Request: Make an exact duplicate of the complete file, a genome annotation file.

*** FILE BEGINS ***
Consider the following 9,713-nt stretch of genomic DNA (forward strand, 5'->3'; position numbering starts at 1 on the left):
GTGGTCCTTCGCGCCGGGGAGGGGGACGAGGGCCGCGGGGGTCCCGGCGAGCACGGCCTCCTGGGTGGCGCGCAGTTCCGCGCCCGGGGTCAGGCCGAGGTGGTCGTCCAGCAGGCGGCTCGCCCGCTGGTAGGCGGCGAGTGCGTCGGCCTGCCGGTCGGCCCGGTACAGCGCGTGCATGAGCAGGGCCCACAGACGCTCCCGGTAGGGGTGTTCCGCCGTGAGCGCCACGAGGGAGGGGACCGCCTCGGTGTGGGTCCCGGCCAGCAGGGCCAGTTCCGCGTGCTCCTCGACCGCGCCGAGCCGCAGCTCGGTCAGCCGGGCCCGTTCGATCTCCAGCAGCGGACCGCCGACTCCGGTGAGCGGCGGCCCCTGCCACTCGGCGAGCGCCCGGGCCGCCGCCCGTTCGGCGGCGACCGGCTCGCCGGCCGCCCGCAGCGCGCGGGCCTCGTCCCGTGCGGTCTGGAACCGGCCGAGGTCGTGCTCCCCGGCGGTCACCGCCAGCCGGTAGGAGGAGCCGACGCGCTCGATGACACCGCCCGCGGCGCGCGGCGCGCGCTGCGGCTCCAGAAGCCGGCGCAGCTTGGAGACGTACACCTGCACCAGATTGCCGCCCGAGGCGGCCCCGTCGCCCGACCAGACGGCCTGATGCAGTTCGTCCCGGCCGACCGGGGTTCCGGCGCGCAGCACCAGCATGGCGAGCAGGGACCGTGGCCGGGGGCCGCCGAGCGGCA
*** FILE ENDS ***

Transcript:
Consider the following 9,713-nt stretch of genomic DNA (forward strand, 5'->3'; position numbering starts at 1 on the left):
GTGGTCCTTCGCGCCGGGGAGGGGGACGAGGGCCGCGGGGGTCCCGGCGAGCACGGCCTCCTGGGTGGCGCGCAGTTCCGCGCCCGGGGTCAGGCCGAGGTGGTCGTCCAGCAGGCGGCTCGCCCGCTGGTAGGCGGCGAGTGCGTCGGCCTGCCGGTCGGCCCGGTACAGCGCGTGCATGAGCAGGGCCCACAGACGCTCCCGGTAGGGGTGTTCCGCCGTGAGCGCCACGAGGGAGGGGACCGCCTCGGTGTGGGTCCCGGCCAGCAGGGCCAGTTCCGCGTGCTCCTCGACCGCGCCGAGCCGCAGCTCGGTCAGCCGGGCCCGTTCGATCTCCAGCAGCGGACCGCCGACTCCGGTGAGCGGCGGCCCCTGCCACTCGGCGAGCGCCCGGGCCGCCGCCCGTTCGGCGGCGACCGGCTCGCCGGCCGCCCGCAGCGCGCGGGCCTCGTCCCGTGCGGTCTGGAACCGGCCGAGGTCGTGCTCCCCGGCGGTCACCGCCAGCCGGTAGGAGGAGCCGACGCGCTCGATGACACCGCCCGCGGCGCGCGGCGCGCGCTGCGGCTCCAGAAGCCGGCGCAGCTTGGAGACGTACACCTGCACCAGATTGCCGCCCGAGGCGGCCCCGTCGCCCGACCAGACGGCCTGATGCAGTTCGTCCCGGCCGACCGGGGTTCCGGCGCGCAGCACCAGCATGGCGAGCAGGGACCGTGGCCGGGGGCCGCCGAGCGGCA